Femme Fatale (2002 film)

Femme Fatale

French release poster
Directed by Brian De Palma
Produced by Tarak Ben Ammar
Marina Gefter
Written by Brian De Palma
Starring Rebecca Romijn-Stamos
Antonio Banderas
Peter Coyote
Music by Ryuichi Sakamoto
Cinematography Thierry Arbogast
Edited by Bill Pankow
Epsilon Motion Pictures
Quinta Communications
Distributed by Warner Bros. Pictures
Release dates
  • 30 April 2002 (2002-04-30) (France)
  • 6 November 2002 (2002-11-06) (US)
Running time
114 minutes
Country France
Language English
Budget $35 million
Box office $16.8 million

Femme Fatale is a 2002 French erotic thriller/mystery film directed by Brian De Palma. The film stars Rebecca Romijn and Antonio Banderas. It was screened out of competition at the 2002 Cannes Film Festival.[1]


Mercenary thief Laure Ash (Rebecca Romijn) participates in a diamond heist in Cannes. The plan is for Laure to steal valuable diamonds from the ensemble of a female attendant named Veronica (Rie Rasmussen) while in the middle of seducing her, during which her accomplices "Black Tie" (Eriq Ebouaney) and Racine (Édouard Montrouge) provide various support. However, Laure instead double-crosses her accomplices and escapes to Paris with the diamonds. In Paris, a series of events causes Laure to be mistaken for her own doppelgänger, a missing Parisian woman named "Lily" (also portrayed by Romijn) who had recently disappeared. While Laure luxuriates in a tub in Lily's home, the real Lily returns and commits suicide while Laure secretly watches, providing Laure the opportunity to take her identity for good, and she leaves the country for America.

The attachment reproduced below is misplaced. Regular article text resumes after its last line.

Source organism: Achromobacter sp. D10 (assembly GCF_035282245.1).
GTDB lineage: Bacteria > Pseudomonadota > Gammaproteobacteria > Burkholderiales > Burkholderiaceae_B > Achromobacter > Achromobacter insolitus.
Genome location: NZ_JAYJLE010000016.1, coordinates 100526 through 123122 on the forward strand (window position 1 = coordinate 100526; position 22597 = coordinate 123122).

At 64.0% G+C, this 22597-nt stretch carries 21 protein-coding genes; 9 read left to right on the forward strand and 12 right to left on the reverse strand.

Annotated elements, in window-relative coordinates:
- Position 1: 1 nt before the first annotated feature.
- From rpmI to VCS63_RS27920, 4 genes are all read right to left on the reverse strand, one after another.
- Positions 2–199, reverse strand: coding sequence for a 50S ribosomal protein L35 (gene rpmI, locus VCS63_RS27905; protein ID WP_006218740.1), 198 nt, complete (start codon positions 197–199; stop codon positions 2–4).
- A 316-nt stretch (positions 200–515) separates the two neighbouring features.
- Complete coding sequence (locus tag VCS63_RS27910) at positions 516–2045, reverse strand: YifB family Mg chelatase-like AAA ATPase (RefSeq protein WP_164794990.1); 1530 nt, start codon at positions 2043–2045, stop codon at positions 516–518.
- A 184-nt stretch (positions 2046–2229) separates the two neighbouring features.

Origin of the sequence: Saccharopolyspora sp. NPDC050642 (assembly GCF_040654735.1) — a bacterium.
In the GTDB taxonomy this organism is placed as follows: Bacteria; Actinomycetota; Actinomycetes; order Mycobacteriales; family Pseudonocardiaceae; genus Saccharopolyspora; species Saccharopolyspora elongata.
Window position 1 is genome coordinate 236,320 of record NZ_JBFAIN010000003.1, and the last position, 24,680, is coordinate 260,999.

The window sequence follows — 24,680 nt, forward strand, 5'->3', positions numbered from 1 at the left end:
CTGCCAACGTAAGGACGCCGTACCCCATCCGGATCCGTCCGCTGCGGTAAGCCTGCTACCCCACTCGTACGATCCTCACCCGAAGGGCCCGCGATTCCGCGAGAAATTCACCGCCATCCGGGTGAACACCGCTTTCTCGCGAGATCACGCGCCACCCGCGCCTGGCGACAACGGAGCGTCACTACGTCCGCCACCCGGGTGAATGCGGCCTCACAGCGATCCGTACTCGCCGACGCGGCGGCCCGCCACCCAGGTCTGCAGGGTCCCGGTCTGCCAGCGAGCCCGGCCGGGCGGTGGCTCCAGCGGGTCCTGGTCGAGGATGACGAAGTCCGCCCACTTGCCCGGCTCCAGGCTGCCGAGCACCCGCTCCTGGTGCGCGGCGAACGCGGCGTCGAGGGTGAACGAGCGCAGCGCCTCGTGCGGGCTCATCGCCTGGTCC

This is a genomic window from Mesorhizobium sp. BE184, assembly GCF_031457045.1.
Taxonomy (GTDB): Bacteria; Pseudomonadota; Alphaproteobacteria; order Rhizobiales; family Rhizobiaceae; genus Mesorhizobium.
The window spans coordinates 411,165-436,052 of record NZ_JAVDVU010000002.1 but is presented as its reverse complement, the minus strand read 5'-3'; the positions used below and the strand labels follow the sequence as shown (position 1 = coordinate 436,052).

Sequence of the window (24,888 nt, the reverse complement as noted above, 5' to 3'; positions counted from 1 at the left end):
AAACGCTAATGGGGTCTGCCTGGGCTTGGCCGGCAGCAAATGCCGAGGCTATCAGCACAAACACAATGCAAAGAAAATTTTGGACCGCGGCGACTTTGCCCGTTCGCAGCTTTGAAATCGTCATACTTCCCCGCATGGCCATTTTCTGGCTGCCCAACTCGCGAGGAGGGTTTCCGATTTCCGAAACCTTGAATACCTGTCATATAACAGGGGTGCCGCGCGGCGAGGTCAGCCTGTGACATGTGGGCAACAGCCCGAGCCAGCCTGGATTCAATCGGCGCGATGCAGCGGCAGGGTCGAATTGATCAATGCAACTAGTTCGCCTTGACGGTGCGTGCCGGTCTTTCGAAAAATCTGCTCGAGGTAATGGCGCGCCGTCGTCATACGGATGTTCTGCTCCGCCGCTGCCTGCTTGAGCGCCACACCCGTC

Seven years later, Laure (in her identity as "Lily") resurfaces in Paris as the wife of Bruce Watts, the new American ambassador to France (Peter Coyote). After arriving in France, a Spanish paparazzo named Nicolas Bardo (Antonio Banderas) takes her picture. The picture is displayed around Paris, and Black Tie (who has coincidentally been released from prison seven years after being arrested for the heist) spots Bardo's photo while in the middle of killing a woman, seen talking earlier with Laure at a café, by throwing her into the path of a speeding truck. With Laure exposed to her vengeful ex-accomplices, she decides to frame Bardo for her own (staged) kidnapping. Bardo is further manipulated by Laure into following through with the "kidnapping," and in the process, they begin a sexual relationship. The pair eventually meet with Bruce for a ransom exchange; however, Bardo has a crisis of conscience at the last moment and sabotages the scheme. In retaliation, Laure executes both Bruce and Bardo, only to be surprised by her ex-accomplices afterwards who promptly throw her off a bridge to her seeming death.

In an extended twist ending, the entirety of the movie's events after Laure enters the tub in Lily's home are revealed to be a dream. Laure spies Lily entering the home as before, but this time stops her from committing suicide. Seven years later, Laure and Veronica, who is revealed to have been Laure's partner all along, chat about the success of their diamond caper. Black Tie and Racine arrive seeking revenge, but they are killed by the same truck that killed Veronica in Laure's dream. Bardo, witnessing all these events, introduces himself to Laure, swearing that he has met her before, with Laure replying "Only in my dreams."



Critical reception

The film received mixed reviews; however, it was praised by several high-profile critics, notably Roger Ebert, who gave it a 4 star review and called it one of De Palma's best films.[2] The film has since developed a cult status amongst cinephiles.[3] Femme Fatale currently holds a 48% rating on Rotten Tomatoes based on 134 reviews.

Box office

The film was a box office bomb, taking in less than its production costs worldwide.

US domestic gross US$6,630,252
International gross $10,208,658
Worldwide gross $16,838,910


  1. "Festival de Cannes: Femme Fatale". festival-cannes.com. Retrieved 3 November 2009.
  2. "Femme Fatale :: rogerebert.com :: Reviews". Rogerebert.suntimes.com. 6 November 2002. Retrieved 16 April 2012.
  3. Tobias, Scott (5 March 2009). "The New Cult Canon: Femme Fatale | Film | The New Cult Canon". The A.V. Club. Retrieved 16 April 2012.

External links

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